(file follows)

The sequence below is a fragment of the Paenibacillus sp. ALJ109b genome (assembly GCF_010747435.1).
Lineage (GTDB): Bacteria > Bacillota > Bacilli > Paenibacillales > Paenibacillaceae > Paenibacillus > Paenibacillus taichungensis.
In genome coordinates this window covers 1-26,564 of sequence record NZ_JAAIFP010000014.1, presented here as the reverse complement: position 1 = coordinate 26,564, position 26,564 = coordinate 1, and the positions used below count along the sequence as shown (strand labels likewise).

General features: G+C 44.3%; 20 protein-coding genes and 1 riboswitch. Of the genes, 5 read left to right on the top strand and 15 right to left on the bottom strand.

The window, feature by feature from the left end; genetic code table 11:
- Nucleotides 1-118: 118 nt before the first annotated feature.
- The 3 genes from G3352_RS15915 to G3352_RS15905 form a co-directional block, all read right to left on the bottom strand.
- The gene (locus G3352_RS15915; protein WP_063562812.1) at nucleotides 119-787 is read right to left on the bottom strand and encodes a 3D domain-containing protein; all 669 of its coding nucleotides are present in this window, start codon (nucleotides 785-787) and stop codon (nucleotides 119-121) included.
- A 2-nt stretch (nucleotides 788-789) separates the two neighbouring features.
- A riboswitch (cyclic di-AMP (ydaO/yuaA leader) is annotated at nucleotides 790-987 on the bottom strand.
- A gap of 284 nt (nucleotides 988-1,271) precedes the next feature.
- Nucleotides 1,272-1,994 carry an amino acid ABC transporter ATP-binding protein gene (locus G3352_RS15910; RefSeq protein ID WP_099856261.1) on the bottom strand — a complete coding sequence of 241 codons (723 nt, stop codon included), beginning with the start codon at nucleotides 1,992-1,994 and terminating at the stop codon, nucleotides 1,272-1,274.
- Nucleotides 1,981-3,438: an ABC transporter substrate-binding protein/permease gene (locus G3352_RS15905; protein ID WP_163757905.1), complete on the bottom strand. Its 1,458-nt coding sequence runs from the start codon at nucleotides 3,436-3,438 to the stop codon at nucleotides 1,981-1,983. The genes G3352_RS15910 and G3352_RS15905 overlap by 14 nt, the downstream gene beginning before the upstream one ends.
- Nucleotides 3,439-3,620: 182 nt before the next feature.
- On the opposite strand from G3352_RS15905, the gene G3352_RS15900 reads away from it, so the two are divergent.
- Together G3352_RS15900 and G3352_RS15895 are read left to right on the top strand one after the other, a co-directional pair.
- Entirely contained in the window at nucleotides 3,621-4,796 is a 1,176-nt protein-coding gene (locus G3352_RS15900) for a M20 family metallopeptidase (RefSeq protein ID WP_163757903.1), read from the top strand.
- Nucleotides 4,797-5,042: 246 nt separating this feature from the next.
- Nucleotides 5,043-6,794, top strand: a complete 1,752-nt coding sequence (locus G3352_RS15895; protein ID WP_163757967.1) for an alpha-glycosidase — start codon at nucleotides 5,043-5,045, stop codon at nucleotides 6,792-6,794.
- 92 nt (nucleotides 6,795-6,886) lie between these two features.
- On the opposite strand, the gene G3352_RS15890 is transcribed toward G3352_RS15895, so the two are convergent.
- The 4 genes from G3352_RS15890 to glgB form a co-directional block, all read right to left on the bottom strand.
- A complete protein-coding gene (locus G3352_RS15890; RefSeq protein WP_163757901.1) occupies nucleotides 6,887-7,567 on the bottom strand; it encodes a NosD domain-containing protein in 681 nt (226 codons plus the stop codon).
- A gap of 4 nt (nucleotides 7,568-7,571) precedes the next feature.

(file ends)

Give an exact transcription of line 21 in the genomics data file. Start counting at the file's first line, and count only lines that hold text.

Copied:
- On the opposite strand, the gene G3352_RS15890 is transcribed toward G3352_RS15895, so the two are convergent.